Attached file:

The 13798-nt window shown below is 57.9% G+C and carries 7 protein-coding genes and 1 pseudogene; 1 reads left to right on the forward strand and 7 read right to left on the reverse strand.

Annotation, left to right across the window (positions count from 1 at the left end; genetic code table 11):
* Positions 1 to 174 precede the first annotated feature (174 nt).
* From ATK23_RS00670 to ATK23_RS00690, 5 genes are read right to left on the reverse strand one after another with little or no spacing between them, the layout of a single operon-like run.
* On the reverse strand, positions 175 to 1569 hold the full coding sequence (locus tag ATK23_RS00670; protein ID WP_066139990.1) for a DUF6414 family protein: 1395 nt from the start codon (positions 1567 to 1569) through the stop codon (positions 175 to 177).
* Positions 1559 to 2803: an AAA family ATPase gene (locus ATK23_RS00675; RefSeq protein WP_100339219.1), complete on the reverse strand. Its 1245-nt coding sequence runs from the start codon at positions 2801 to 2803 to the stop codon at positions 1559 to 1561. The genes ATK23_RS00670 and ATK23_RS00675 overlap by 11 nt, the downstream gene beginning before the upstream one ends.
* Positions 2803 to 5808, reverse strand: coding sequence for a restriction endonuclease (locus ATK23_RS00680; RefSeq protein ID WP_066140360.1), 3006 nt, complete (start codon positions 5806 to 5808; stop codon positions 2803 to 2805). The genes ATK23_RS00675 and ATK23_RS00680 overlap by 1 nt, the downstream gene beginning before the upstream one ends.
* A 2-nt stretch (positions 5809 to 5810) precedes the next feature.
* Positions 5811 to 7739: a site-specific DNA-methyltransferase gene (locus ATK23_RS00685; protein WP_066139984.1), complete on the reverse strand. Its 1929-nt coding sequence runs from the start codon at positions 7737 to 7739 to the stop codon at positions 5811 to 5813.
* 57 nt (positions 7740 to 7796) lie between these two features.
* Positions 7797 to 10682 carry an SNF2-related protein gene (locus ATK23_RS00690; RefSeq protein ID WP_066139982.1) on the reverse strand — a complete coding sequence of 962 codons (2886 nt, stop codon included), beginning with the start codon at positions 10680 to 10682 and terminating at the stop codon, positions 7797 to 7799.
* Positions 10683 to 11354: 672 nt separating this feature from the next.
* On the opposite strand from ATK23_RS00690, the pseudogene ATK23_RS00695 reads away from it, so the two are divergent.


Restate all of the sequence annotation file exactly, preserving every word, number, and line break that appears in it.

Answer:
The 13798-nt window shown below is 57.9% G+C and carries 7 protein-coding genes and 1 pseudogene; 1 reads left to right on the forward strand and 7 read right to left on the reverse strand.

Annotation, left to right across the window (positions count from 1 at the left end; genetic code table 11):
* Positions 1 to 174 precede the first annotated feature (174 nt).
* From ATK23_RS00670 to ATK23_RS00690, 5 genes are read right to left on the reverse strand one after another with little or no spacing between them, the layout of a single operon-like run.
* On the reverse strand, positions 175 to 1569 hold the full coding sequence (locus tag ATK23_RS00670; protein ID WP_066139990.1) for a DUF6414 family protein: 1395 nt from the start codon (positions 1567 to 1569) through the stop codon (positions 175 to 177).
* Positions 1559 to 2803: an AAA family ATPase gene (locus ATK23_RS00675; RefSeq protein WP_100339219.1), complete on the reverse strand. Its 1245-nt coding sequence runs from the start codon at positions 2801 to 2803 to the stop codon at positions 1559 to 1561. The genes ATK23_RS00670 and ATK23_RS00675 overlap by 11 nt, the downstream gene beginning before the upstream one ends.
* Positions 2803 to 5808, reverse strand: coding sequence for a restriction endonuclease (locus ATK23_RS00680; RefSeq protein ID WP_066140360.1), 3006 nt, complete (start codon positions 5806 to 5808; stop codon positions 2803 to 2805). The genes ATK23_RS00675 and ATK23_RS00680 overlap by 1 nt, the downstream gene beginning before the upstream one ends.
* A 2-nt stretch (positions 5809 to 5810) precedes the next feature.
* Positions 5811 to 7739: a site-specific DNA-methyltransferase gene (locus ATK23_RS00685; protein WP_066139984.1), complete on the reverse strand. Its 1929-nt coding sequence runs from the start codon at positions 7737 to 7739 to the stop codon at positions 5811 to 5813.
* 57 nt (positions 7740 to 7796) lie between these two features.
* Positions 7797 to 10682 carry an SNF2-related protein gene (locus ATK23_RS00690; RefSeq protein ID WP_066139982.1) on the reverse strand — a complete coding sequence of 962 codons (2886 nt, stop codon included), beginning with the start codon at positions 10680 to 10682 and terminating at the stop codon, positions 7797 to 7799.
* Positions 10683 to 11354: 672 nt separating this feature from the next.
* On the opposite strand from ATK23_RS00690, the pseudogene ATK23_RS00695 reads away from it, so the two are divergent.